Genarro Rafael Pascual

Rain in midday summer and the grass blanched by the thick settling of fog. As if the skies, unable to piece a pattern of seasons, conjectured rain. Blood on the driveway, water spilling from the skies and purifying whatever remains may soon putrefy. The diluted substance being sucked by the hungry earth, as they were carried away from the streets. If you would let your eyes linger towards the source you’d see bloody skin and skewered bone, flailed flesh and muscle beyond repair. And the blood coming from tattered veins, drained from the microscopic canals of an eye tombstone-still, despite itself. Then turn back time a little, bone, flesh, vein, muscle, skin and spilled organs all a-tatter, slowly forming into something familiar, the clothes she wore sewing itself anew. The car lights, a pair of orbs all blinding wrath of churning electricity, about to seep back into the fog. The girl, barely eighteen, waiting for a lover under the rain. Wheels screaming with as much pitch as their throat-lacking selves can throw. The man on the wheel, the look in his eye, the umbrella at the back of his car even though he was sure it wouldn’t rain. The girl was not alone, the first of a thousand bullets barely touching her skull –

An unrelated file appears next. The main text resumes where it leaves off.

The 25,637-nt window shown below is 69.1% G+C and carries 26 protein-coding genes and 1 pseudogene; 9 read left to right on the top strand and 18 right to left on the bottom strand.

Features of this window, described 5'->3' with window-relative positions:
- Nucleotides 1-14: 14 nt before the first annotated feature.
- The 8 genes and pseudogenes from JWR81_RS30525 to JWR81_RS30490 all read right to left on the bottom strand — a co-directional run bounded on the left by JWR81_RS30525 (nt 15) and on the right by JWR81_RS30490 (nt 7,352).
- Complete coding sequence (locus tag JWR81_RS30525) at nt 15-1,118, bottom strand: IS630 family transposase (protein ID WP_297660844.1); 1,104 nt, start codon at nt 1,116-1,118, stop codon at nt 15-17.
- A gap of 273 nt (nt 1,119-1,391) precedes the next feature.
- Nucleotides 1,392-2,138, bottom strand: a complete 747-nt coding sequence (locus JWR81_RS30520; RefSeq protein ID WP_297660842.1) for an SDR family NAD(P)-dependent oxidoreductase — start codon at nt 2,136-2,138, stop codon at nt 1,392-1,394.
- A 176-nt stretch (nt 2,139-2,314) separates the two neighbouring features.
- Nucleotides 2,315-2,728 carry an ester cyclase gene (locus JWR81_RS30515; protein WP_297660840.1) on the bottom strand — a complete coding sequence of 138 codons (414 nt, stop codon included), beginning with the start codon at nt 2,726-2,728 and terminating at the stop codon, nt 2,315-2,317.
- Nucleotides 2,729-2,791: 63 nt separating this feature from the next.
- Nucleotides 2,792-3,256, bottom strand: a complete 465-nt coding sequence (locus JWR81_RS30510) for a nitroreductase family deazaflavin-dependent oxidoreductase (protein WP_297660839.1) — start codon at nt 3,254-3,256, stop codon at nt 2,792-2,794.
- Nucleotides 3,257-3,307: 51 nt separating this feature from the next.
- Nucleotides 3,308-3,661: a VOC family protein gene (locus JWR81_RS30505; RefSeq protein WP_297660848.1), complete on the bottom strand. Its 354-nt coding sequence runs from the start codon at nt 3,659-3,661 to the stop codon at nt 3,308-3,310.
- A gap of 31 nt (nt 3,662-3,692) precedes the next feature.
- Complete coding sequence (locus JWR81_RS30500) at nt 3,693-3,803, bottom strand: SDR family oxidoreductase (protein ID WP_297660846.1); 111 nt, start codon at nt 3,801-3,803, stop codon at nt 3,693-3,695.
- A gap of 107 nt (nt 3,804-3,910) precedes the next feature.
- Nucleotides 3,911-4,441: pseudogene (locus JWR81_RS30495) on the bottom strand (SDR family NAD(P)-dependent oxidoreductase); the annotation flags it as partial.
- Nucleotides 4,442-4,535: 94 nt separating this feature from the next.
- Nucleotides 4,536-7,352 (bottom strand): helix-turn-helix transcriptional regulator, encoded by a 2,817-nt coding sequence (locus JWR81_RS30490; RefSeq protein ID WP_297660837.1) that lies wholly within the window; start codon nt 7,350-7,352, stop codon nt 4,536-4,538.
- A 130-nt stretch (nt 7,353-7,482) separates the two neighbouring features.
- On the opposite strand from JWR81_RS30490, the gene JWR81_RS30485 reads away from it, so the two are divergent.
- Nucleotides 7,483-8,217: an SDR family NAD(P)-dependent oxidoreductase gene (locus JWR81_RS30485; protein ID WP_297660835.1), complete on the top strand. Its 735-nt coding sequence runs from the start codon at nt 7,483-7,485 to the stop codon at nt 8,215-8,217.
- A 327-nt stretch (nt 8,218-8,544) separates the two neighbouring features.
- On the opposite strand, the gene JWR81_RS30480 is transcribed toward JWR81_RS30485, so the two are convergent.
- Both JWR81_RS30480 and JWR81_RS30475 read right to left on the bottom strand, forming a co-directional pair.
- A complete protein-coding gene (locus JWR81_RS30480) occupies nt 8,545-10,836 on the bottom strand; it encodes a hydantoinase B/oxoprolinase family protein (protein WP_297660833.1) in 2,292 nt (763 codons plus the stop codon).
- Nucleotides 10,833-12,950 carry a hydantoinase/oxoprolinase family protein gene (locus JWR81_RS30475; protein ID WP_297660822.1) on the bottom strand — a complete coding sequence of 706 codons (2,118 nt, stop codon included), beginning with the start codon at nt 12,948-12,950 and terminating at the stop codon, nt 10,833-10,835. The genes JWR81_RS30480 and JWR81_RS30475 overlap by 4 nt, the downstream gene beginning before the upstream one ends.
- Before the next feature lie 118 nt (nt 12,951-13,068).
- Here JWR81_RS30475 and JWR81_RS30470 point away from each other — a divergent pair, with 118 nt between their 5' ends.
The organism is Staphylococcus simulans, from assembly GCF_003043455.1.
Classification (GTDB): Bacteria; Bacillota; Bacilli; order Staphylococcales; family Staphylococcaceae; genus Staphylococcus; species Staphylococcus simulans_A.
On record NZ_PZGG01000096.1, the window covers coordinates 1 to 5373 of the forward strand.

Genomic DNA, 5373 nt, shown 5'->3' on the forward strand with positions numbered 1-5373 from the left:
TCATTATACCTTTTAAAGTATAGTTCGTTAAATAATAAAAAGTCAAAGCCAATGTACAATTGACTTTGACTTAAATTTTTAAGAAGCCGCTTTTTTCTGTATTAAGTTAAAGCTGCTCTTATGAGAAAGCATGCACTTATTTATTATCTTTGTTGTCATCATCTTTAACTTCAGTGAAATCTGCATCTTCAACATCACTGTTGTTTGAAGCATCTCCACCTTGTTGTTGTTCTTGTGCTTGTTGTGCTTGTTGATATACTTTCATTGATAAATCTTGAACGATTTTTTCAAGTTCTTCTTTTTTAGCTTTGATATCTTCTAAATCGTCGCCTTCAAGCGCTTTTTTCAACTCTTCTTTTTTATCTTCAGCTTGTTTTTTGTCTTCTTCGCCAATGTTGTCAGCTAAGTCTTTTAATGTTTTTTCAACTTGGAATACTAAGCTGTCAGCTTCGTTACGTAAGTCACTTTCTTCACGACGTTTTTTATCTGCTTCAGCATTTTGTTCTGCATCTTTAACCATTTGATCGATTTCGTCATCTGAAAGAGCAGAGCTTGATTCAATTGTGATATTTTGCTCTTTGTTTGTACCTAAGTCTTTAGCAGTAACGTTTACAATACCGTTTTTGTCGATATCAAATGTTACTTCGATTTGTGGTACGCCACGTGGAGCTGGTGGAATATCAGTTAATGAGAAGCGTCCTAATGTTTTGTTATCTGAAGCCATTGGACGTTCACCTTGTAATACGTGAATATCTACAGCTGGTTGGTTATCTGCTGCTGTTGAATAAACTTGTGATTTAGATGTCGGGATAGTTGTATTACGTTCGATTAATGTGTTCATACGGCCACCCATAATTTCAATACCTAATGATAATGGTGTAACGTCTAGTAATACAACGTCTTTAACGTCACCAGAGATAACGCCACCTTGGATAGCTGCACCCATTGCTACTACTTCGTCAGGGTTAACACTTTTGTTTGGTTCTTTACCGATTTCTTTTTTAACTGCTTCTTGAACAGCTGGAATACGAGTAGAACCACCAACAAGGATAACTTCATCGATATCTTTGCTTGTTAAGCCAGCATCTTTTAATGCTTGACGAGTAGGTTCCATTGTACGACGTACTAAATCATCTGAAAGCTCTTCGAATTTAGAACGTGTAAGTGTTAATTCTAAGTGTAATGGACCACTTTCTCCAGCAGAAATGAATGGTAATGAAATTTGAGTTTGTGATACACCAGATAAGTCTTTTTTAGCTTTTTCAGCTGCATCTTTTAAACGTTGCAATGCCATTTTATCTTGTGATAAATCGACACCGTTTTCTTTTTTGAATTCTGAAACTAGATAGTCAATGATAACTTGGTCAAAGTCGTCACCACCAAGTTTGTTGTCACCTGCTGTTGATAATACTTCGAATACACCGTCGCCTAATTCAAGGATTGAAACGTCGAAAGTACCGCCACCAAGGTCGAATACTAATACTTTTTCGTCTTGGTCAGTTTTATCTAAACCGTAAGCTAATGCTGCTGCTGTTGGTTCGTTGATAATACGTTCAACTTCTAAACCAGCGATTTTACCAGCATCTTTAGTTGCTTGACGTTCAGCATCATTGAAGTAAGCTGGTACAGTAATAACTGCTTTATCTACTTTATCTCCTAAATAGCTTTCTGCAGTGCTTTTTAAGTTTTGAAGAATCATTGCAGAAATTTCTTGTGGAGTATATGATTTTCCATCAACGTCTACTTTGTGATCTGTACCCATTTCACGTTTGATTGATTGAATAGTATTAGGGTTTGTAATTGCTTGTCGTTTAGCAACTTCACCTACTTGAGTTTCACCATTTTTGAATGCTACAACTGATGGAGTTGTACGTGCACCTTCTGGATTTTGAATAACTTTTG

Suddenly, the movie crashes, and you play it again; and in this scene you see the car skidding to a stop, smoothly as it should be. The boy stepping down, with his clich├ęd smile, and the scene that follows which you’re entirely familiar with. It was summer, truly summer. The golden eye of the sun bared the world and all its colors in the limelight. The hug, the kiss, the zooming at the faces and the lips, as if it was all that matters. All was according to script with nothing left out, and the cameras roll, and you doze off. The movie will end sometime but the last thing you saw was the kiss, and the fields beyond blazing abloom.

When you wake up, it’s summer, and it’s raining. You think of how the weather evades prediction. How nothing is certain, how you’re never secure.